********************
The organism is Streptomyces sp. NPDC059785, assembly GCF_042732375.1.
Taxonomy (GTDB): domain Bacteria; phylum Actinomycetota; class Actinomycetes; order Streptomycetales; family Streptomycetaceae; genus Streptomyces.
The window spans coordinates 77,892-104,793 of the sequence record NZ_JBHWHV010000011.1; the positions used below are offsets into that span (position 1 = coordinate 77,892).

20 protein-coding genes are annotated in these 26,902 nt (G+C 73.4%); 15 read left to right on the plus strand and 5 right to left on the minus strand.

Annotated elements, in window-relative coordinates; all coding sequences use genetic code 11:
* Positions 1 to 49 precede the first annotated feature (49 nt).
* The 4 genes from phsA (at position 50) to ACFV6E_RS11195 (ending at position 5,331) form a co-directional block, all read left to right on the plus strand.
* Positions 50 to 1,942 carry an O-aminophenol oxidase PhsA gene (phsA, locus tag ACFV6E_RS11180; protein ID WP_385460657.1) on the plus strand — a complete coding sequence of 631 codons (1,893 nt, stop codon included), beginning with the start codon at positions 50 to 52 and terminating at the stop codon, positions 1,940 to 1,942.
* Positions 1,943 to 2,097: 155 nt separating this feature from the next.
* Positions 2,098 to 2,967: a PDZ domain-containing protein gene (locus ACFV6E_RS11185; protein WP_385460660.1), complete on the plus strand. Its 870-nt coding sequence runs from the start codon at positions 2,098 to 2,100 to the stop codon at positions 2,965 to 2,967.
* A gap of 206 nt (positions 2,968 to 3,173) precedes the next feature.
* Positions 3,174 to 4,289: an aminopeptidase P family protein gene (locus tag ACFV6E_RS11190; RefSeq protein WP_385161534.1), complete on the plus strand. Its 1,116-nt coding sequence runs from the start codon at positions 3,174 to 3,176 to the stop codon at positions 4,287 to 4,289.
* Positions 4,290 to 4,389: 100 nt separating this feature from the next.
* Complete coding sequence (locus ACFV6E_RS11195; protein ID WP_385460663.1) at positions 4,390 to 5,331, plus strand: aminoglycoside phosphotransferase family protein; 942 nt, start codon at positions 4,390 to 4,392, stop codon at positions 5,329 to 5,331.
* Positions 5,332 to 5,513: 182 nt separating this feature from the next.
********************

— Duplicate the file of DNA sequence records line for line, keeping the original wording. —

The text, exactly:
The organism is Streptomyces sp. NPDC059785, assembly GCF_042732375.1.
Taxonomy (GTDB): domain Bacteria; phylum Actinomycetota; class Actinomycetes; order Streptomycetales; family Streptomycetaceae; genus Streptomyces.
The window spans coordinates 77,892-104,793 of the sequence record NZ_JBHWHV010000011.1; the positions used below are offsets into that span (position 1 = coordinate 77,892).

20 protein-coding genes are annotated in these 26,902 nt (G+C 73.4%); 15 read left to right on the plus strand and 5 right to left on the minus strand.

Annotated elements, in window-relative coordinates; all coding sequences use genetic code 11:
* Positions 1 to 49 precede the first annotated feature (49 nt).
* The 4 genes from phsA (at position 50) to ACFV6E_RS11195 (ending at position 5,331) form a co-directional block, all read left to right on the plus strand.
* Positions 50 to 1,942 carry an O-aminophenol oxidase PhsA gene (phsA, locus tag ACFV6E_RS11180; protein ID WP_385460657.1) on the plus strand — a complete coding sequence of 631 codons (1,893 nt, stop codon included), beginning with the start codon at positions 50 to 52 and terminating at the stop codon, positions 1,940 to 1,942.
* Positions 1,943 to 2,097: 155 nt separating this feature from the next.
* Positions 2,098 to 2,967: a PDZ domain-containing protein gene (locus ACFV6E_RS11185; protein WP_385460660.1), complete on the plus strand. Its 870-nt coding sequence runs from the start codon at positions 2,098 to 2,100 to the stop codon at positions 2,965 to 2,967.
* A gap of 206 nt (positions 2,968 to 3,173) precedes the next feature.
* Positions 3,174 to 4,289: an aminopeptidase P family protein gene (locus tag ACFV6E_RS11190; RefSeq protein WP_385161534.1), complete on the plus strand. Its 1,116-nt coding sequence runs from the start codon at positions 3,174 to 3,176 to the stop codon at positions 4,287 to 4,289.
* Positions 4,290 to 4,389: 100 nt separating this feature from the next.
* Complete coding sequence (locus ACFV6E_RS11195; protein ID WP_385460663.1) at positions 4,390 to 5,331, plus strand: aminoglycoside phosphotransferase family protein; 942 nt, start codon at positions 4,390 to 4,392, stop codon at positions 5,329 to 5,331.
* Positions 5,332 to 5,513: 182 nt separating this feature from the next.